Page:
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Affordable mobility solutions, challenge of future: Seshasayee

Sustainable technology: (From left) Venu Srinivasan, chairman and managing director, TVS Motor; R. Seshasayee, executive vice-chairman, Ashok Leyland; and Asit Barma (standing behind) chairman, SAEINDIA at the 16 {+t} {+h} Asia Pacific Automotive Conference and Expo 2011 in Chennai on Thursday. — Photo: K.V. Srinivasan  

Providing mobility solutions at different levels to different persons at different price points would be the major challenge that the auto industry would face in the coming years, said R. Seshasayee, patron, APAC16 Steering Committee, on Thursday.

Delivering the presidential address at the three-day 16 {+t} {+h} Asia Pacific Automotive Conference and Expo 2011 (APAC16) on ‘Sustainable technology for smart and safe mobility,' organised by the Society of Automotive Engineers India (SAEINDIA), he said the growing aspirations of the consumers in developing economies to own vehicles even at lower per capita income levels would add to the challenges faced by the auto industry in developing new products at challenging price points.

Gamut of technologies

“These mobility solutions are important for the growth of economy that would be witnessed in the developing economies for coming decades. With relentless rate of urbanisation the demand for mobility solution will go up not only in India, but also in other places. We have to combine the communication technology with electrical, electronics and mechanical to create a whole gamut of technologies. We also have to create awareness about the challenges, opportunities and solutions,” he said.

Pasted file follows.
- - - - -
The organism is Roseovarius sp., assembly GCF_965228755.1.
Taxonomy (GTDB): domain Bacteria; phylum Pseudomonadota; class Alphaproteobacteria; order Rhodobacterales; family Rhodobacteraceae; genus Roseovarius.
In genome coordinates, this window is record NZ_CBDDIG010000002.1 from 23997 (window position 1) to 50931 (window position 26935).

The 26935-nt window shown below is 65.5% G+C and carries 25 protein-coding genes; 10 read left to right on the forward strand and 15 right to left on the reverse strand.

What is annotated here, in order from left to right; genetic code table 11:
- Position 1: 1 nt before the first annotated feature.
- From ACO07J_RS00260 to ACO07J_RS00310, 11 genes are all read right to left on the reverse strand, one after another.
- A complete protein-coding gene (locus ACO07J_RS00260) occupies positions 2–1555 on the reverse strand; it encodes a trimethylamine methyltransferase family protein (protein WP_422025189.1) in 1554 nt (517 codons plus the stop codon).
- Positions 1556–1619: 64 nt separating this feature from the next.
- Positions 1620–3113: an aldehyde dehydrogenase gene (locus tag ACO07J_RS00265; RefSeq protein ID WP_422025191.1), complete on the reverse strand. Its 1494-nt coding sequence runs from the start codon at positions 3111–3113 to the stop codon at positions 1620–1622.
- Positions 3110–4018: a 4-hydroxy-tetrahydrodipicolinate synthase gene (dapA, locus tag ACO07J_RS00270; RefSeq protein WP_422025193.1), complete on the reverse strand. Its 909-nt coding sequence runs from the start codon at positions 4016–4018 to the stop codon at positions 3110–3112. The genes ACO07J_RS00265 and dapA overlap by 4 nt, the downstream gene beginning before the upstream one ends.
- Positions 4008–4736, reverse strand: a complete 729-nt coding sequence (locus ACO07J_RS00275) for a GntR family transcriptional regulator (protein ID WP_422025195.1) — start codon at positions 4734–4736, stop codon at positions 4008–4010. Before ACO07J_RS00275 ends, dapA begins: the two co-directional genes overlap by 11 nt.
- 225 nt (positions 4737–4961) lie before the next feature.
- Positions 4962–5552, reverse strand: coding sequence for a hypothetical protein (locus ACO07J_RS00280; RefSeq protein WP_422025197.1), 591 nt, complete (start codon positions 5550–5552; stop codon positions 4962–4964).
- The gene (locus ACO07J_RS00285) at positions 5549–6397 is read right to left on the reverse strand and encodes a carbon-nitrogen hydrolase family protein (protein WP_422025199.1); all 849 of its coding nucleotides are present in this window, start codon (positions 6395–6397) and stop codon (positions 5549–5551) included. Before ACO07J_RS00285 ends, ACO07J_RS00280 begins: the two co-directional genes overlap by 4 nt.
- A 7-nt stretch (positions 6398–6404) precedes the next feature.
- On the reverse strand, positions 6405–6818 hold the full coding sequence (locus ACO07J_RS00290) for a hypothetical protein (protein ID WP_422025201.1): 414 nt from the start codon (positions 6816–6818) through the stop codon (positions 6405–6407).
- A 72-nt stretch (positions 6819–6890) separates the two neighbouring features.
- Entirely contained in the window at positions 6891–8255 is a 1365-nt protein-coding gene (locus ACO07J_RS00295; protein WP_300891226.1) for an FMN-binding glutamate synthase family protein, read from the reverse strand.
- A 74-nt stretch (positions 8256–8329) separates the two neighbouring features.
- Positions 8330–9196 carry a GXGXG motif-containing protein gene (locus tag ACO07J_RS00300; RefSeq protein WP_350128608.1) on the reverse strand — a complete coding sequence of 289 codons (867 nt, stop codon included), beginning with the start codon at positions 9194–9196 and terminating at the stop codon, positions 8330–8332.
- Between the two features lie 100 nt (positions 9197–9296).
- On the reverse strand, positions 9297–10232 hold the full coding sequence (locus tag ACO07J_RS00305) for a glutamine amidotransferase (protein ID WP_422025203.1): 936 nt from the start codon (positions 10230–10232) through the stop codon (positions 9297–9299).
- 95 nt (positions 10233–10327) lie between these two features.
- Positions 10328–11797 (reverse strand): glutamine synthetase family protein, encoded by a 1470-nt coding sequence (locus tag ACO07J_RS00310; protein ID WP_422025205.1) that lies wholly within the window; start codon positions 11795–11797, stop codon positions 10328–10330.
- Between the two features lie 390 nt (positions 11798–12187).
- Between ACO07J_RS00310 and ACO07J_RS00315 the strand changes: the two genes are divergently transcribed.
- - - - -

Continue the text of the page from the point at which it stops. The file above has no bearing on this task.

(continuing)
Mentioning that the auto industry was often the whipping boys when it came to emission and pollution, he said this notion would continue in the future too and there was a need to push for effective alternative fuels.

Venu Srinivasan, chairman and managing director of TVS Motor, said it was imperative for the automobile industry to push for urban planning for sustainable growth of the industry and the biggest challenge going forward would be to meet pollution norms. It was estimated that pollution in India would grow by three times by 2030 from what it was during 2005. “We have to look at urban planning to design our cities to achieve better efficiency, to bring down pollution and to lower the cost. For this, we need to take leadership position and have to join forces with Non-Government Organisations working for urban planning or we cannot improve our business. It needs a great political will and calls for a social revolution,” he said.

Mr. Srinivasan called for promoting integrated multi-model transportation system with proper planning and suggested earmarking proper parking system or dedicated bus lanes in the new system.

Managing traffic was the other significant issue, Mr. Srinivasan said, “This will pose a major challenge to the country. We have to think of smart, safe and connected vehicles that are far lighter and more fuel efficient. We also have to take into consideration the pedestrian's safety while designing public policy,” he said.

R. Dayal, president SAEINDIA, said by 2020 India would occupy fifth place in the world in vehicle population from its present seventh position.